Comparative ecology and physiology of Australian and Brazilian mistletoe-host relationships
thesisposted on 28.03.2022, 19:49 authored by Marina Corrêa Scalon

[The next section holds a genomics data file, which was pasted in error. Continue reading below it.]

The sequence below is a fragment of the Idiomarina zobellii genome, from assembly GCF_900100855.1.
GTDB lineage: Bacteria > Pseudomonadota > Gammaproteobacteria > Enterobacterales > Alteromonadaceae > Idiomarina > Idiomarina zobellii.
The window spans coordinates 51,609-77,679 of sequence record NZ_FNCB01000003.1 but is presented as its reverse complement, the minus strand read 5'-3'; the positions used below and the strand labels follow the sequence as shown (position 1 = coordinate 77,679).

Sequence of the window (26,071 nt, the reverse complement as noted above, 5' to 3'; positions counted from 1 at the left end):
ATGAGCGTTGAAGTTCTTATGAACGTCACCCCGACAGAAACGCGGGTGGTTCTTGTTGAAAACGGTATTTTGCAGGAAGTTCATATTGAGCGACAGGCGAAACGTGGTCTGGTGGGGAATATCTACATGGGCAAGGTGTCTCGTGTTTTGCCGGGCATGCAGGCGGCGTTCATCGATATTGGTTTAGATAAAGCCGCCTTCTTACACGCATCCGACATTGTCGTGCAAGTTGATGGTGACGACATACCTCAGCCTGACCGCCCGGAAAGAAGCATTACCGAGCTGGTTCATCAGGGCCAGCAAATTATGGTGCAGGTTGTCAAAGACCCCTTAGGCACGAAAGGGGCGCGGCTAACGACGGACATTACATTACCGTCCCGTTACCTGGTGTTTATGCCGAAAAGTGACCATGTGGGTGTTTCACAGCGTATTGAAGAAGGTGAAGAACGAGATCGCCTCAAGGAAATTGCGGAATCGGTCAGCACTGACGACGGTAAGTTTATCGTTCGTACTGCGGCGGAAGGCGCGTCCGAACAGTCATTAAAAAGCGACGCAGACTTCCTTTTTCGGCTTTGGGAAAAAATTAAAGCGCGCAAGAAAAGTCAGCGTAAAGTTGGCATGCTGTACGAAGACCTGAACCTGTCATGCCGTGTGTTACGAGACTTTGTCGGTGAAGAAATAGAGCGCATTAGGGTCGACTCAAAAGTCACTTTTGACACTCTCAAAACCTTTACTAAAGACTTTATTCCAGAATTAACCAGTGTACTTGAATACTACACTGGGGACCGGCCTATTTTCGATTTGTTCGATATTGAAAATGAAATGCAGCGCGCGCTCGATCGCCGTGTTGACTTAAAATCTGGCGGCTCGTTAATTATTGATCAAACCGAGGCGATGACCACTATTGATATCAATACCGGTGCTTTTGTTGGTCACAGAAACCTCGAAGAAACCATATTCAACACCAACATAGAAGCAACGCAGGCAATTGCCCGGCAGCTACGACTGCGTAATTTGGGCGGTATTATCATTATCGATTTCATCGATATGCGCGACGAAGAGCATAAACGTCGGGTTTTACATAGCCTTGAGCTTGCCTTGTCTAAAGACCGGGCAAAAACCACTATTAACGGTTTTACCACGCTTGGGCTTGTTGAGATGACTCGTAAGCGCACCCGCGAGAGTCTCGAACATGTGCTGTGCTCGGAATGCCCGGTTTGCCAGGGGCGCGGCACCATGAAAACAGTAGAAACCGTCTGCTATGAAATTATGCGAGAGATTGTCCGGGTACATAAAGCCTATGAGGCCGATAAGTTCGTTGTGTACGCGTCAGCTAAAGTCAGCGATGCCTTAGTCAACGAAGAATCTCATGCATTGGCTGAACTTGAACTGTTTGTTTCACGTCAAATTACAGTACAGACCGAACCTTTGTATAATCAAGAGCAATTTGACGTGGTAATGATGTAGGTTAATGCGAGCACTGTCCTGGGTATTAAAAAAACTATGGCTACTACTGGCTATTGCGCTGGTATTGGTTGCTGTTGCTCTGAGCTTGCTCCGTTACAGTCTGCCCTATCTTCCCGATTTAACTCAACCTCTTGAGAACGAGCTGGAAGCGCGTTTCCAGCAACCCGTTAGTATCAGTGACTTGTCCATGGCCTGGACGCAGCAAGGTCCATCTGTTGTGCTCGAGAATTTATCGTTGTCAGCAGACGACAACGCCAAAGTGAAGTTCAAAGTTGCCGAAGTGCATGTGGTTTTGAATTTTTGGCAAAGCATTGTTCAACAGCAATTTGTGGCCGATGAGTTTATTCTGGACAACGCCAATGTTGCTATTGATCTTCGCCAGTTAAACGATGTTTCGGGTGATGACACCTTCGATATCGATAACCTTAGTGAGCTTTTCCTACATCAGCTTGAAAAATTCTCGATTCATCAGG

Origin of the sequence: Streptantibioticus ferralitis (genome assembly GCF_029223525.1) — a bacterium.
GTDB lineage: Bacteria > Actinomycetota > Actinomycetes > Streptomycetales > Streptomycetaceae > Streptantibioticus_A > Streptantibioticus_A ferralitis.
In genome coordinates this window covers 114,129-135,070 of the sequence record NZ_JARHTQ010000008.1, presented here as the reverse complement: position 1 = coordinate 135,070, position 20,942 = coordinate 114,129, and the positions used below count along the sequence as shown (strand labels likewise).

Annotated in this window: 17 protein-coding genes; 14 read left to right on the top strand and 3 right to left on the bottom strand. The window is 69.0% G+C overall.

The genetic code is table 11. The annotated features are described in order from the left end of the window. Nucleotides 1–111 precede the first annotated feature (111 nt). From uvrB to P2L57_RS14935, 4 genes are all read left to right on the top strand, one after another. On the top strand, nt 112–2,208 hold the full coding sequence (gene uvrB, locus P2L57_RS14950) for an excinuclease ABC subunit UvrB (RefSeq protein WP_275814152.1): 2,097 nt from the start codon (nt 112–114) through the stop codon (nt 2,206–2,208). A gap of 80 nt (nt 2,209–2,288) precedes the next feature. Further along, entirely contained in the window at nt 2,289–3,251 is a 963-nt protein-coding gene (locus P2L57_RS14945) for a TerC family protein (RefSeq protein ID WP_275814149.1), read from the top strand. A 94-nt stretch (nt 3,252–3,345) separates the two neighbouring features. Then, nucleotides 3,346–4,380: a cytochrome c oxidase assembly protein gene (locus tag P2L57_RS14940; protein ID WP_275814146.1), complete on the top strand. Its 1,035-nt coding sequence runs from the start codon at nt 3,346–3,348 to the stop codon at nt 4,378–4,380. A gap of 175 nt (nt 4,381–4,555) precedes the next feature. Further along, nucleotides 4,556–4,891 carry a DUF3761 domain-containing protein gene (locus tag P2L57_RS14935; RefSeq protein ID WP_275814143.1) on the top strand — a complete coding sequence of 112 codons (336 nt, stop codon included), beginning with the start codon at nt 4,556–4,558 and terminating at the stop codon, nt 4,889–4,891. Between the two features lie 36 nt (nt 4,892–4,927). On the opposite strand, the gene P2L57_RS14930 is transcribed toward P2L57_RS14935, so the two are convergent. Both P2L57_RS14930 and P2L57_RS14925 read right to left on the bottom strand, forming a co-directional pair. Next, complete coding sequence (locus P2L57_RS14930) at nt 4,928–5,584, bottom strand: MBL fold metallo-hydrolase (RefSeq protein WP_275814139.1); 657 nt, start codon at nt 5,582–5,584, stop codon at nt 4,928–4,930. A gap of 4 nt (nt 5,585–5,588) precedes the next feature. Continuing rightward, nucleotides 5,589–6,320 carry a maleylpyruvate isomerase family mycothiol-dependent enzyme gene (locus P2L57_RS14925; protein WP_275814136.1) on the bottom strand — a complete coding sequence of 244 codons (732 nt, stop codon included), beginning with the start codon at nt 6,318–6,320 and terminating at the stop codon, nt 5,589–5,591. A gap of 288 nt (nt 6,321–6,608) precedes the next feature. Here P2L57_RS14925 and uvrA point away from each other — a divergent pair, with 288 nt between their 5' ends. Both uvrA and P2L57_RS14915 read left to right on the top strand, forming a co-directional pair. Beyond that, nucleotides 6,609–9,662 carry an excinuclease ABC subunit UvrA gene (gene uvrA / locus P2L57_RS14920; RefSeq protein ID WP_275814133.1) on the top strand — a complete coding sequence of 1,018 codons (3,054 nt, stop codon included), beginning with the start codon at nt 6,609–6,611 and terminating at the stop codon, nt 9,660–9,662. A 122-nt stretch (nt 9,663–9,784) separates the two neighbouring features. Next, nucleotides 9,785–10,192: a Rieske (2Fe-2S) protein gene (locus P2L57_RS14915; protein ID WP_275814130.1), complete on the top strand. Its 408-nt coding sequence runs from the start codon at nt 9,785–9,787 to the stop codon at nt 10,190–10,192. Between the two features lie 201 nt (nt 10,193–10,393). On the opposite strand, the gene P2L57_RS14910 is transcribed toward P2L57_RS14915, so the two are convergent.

Mistletoes are parasitic angiosperms that attach to the host branch by a modified root (the haustorium) and acquire water and nutrients exclusively via the host xylem, at a very low carbon unit-cost. The association between mistletoes and their hosts is a fascinating coevolutionary system and has long been used as a model to investigate plant resource use strategies. In this thesis I tackled resource use questions using a many-species, “comparative ecology” approach, focusing on mistletoe-host species pairs from both Australia and Brazil, with the overarching aim of identifying robust generalities among species. I investigated several key aspects of their ecology and physiology, including photosynthetic trait adaptations to aridity, nutrient resorption, leaf functional traits, investment in anti-herbivore defences, and herbivory itself. I also took the opportunity to revisit old hypotheses in the literature, such as the “N-parasitism hypothesis” and the “mimicry hypothesis”. My findings reveal that mistletoes show strong responses to environmental conditions, exhibiting similar trait-shifts as their hosts in relation to site aridity. Nevertheless, mistletoes are profligate water users compared to their hosts and showed substantially less efficient use of water in photosynthesis, both at wet and at dry sites. Mistletoes seemingly achieve reliably high rates of water flow from the host xylem via maintaining higher osmolarity in their leaf tissues than in hosts; this appears to have a substantial cost that is reflected in leaf respiration rates. Little support was found for the N-parasitism hypothesis in a global context, and in three low-P sites, where the lack of N resorption suggests that N is not a limiting nutrient for mistletoes. Moreover, natural selection may have favoured P resorption processes in mistletoes occurring in P-impoverished habitats, suggesting that an alternative ‘P-parasitism hypothesis’ could better explain these results, at least for these systems. I provided evidence that the evolution of mimicry in Australian mistletoes could be associated with higher N availability in the hosts and with alkaloid-positive hosts, illustrating a case of Batesian mimicry. In a broader context, my results deliver significant new insights into the evolution of resource use in mistletoes, and address fundamental theories related to mistletoe ecology and physiology. They also provide general insights into adaptations of plants along environmental gradients and into the evolution of mimicry in Australian mistletoes.